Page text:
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UCLA Researchers Monitor T Cell Function To Improve Melanoma Treatment

UCLA and California Institute of Technology scientists from the UCLA Eli and Edythe Broad Center for Regenerative Medicine and (Broad Center [BSCRC]) and the (JCCC) led by , member of both centers, professor of molecular & medical pharmacology at UCLA and professor of chemistry at Caltech, have made an important discovery to improve a promising treatment for melanoma, an often deadly form of skin cancer. The breakthrough was published online ahead of print today in Cancer Discovery.

The treatment uses human immune cells (T cells) taken from a patient with melanoma that are genetically modified in the laboratory to specifically attack that patient’s tumors when given back to the patient. In early clinical trials this treatment has shrunk tumors dramatically in many patients, but the positive effects were often short-lived.

Heath and his colleagues demonstrated that the function of T cells engineered to kill melanoma change over time after the modified T cells are returned to patients. The researchers used newly developed nanotechnology chips (multidimensional and multiplexed immune monitoring assays) that allowed them to examine the function of single engineered T cells with high resolution.

The T cells studied were from blood samples taken at different time points from patients who were given this therapy, each of whom had a different level of response to the treatment. The scientists found that the genetically engineered T cells initially had a high tumor-killing effect but the effect faded within two to three weeks.

“The engineered T cells did not recover their tumor-killing effect,” Heath said, “but after one month another group of T cells appeared that did have tumor-killing effects for another 2 months. Those were not the genetically engineered T cells and appeared to be a byproduct of a process called antigen spreading by the original engineered cells. After 90 days those cells lost their tumor-killing ability as well.”

Antigen spreading is a process by which a T cell that has been engineered to attack a particular tumor expands the immune response to other T cells able to attack the same tumor focused on different antigens (what the immune system uses to recognize and attack tumors).

“Our results have led us to possible ways to improve the T cell therapy to extend its positive effect,” Heath confirmed. “We need to incorporate strategies that maintain the functional properties of the engineered T cells used for therapy. This might include modifying how we grow the T cells in the laboratory to make their tumor-killing effect last longer, or make them resistant to the effects of the patient’s T cells during recovery from conditioning, and possibly increase the antigen spreading of antitumor T cells.”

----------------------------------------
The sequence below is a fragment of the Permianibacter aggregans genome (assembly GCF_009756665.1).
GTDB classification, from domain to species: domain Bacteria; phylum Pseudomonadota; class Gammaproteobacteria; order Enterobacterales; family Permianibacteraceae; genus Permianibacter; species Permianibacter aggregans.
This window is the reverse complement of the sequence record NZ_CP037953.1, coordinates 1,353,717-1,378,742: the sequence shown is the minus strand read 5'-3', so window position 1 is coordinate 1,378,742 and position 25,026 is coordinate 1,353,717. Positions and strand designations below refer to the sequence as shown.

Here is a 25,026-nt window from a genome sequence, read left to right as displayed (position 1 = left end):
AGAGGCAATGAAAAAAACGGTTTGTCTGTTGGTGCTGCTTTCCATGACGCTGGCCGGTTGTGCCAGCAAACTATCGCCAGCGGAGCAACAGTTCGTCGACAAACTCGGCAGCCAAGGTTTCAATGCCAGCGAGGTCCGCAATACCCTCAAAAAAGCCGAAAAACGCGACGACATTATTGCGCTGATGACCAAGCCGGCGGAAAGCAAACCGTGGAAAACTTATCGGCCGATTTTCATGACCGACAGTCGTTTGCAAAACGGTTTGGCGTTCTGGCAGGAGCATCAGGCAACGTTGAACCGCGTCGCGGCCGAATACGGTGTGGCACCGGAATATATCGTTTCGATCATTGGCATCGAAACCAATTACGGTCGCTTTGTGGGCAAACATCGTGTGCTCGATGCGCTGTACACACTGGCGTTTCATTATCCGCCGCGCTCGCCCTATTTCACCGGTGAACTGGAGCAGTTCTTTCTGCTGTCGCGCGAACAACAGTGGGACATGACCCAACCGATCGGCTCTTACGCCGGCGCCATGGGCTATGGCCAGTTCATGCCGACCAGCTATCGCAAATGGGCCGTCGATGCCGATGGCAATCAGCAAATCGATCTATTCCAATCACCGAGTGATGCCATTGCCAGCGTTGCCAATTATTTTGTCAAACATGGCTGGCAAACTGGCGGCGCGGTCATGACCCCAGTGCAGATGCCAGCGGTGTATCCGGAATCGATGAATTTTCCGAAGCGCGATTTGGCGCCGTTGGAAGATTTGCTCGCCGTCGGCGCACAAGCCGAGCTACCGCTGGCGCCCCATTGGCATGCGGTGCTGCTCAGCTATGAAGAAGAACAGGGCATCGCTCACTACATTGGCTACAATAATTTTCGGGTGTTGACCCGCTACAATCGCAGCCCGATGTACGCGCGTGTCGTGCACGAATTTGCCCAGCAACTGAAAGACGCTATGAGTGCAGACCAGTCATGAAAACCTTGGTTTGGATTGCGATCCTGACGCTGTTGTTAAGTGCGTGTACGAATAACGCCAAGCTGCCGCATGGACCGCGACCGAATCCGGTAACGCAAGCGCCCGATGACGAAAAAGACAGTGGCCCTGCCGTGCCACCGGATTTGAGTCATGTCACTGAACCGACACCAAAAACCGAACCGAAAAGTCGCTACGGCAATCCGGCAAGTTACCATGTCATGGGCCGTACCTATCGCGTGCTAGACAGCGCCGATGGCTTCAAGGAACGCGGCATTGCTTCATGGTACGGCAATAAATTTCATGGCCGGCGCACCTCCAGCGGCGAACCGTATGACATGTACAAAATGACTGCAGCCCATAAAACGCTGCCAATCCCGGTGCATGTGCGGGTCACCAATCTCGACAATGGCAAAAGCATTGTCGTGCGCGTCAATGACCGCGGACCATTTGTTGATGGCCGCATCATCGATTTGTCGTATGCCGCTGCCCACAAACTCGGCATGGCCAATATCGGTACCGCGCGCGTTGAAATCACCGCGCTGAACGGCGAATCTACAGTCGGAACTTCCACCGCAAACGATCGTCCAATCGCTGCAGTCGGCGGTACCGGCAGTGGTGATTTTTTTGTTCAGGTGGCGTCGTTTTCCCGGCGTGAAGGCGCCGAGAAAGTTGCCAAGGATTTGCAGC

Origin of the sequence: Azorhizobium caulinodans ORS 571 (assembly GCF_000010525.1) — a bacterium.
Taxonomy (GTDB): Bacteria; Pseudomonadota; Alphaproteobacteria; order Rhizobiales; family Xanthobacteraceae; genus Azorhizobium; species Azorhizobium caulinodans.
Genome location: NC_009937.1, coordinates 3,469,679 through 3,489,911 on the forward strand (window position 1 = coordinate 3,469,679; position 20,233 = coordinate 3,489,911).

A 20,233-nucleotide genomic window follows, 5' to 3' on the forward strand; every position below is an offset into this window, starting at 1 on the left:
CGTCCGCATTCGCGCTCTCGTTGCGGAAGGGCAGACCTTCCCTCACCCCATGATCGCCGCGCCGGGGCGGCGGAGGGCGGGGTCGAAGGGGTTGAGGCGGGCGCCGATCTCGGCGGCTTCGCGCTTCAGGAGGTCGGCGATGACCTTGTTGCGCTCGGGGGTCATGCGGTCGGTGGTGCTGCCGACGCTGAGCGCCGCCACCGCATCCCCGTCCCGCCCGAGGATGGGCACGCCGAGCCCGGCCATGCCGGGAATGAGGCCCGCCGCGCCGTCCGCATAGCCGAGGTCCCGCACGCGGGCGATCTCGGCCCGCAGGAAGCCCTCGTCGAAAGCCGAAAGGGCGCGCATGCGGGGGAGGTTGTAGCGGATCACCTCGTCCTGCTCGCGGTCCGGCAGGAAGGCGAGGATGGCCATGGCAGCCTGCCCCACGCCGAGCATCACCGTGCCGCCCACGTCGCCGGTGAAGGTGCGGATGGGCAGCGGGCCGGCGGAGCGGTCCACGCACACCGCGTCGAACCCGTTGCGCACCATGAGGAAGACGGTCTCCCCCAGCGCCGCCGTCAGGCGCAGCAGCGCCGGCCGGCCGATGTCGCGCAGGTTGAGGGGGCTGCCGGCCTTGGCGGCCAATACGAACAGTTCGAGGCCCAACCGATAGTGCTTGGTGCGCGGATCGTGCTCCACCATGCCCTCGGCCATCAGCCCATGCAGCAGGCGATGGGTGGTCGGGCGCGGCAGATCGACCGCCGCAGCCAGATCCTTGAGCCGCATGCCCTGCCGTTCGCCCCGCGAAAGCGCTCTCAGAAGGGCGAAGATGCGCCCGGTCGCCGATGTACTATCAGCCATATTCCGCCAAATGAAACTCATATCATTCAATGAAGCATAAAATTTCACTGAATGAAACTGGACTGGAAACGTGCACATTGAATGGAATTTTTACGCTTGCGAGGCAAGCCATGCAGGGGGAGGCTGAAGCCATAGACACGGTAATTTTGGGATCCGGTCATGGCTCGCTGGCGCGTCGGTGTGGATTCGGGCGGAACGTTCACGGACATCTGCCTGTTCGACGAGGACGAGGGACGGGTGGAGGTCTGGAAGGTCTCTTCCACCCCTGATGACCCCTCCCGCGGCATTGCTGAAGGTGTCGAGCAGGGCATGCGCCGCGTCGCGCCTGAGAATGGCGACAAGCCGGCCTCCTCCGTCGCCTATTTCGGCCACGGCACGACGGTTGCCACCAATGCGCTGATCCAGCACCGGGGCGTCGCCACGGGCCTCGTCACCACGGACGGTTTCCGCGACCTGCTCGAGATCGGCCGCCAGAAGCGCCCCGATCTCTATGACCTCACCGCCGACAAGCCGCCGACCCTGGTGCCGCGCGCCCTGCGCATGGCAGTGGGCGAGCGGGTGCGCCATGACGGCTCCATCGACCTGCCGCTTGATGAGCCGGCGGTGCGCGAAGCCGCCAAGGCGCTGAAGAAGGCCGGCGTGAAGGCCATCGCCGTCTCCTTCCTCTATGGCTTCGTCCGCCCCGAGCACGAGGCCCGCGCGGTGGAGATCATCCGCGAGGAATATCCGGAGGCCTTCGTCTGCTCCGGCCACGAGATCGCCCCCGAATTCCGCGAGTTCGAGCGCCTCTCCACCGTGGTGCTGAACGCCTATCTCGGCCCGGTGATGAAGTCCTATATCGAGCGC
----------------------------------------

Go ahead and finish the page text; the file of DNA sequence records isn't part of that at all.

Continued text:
One of Heath’s key collaborators, Dr. Antoni Ribas, UCLA professor of medicine and also a member of the BSCRC and JCCC said, “One of the possible approaches to resolve the problem identified by this study is to use engineered blood instead of the peripheral blood used in the original trials with this therapy with the hope that the engineered blood will provide a renewable source of engineered T cells.” This approach is being moved forward into the clinic with clinical trials expected to open in two years.

“This study points to the value of these single cell functional analyses for probing the successes and failures of a sophisticated immunotherapy.” said the study’s first author Dr. Chao Ma, “I am excited to see its use as a monitoring tool to understand a spectrum of other cellular immunotherapies in the near future.”

This research was funded by the National Cancer Institute, the Jean Perkins Foundation, The California Institute for Regenerative Medicine, the UCLA Eli and Edythe Broad Center of Regenerative Medicine and Stem Cell Research, The Seaver Institute, the PhaseOne Foundation, the Garcia-Corsini Family Fund, the Caltech/UCLA Joint Center for Translational Medicine, the Melanoma Research Alliance, Rosen Fellowship, and the Jonsson Comprehensive Cancer Center.

The stem cell center was launched in 2005 with a UCLA commitment of $20 million over five years. A $20 million gift from The Broad Foundations in 2007 resulted in the renaming of the center. With more than 200 members, the Eli and Edythe Broad Center of  Regenerative Medicine and Stem Cell Research is committed to a multi-disciplinary, integrated collaboration of scientific, academic and medical disciplines for the purpose of understanding adult and human embryonic stem cells. The center supports innovation, excellence and the highest ethical standards focused on stem cell research with the intent of facilitating basic scientific inquiry directed towards future clinical applications to treat disease. The center is a collaboration of the David Geffen School of Medicine, UCLA’s Jonsson Cancer Center, the Henry Samueli School of Engineering and Applied Science and the UCLA College of Letters and Science.


Source: UCLA’s Jonsson Comprehensive Cancer Center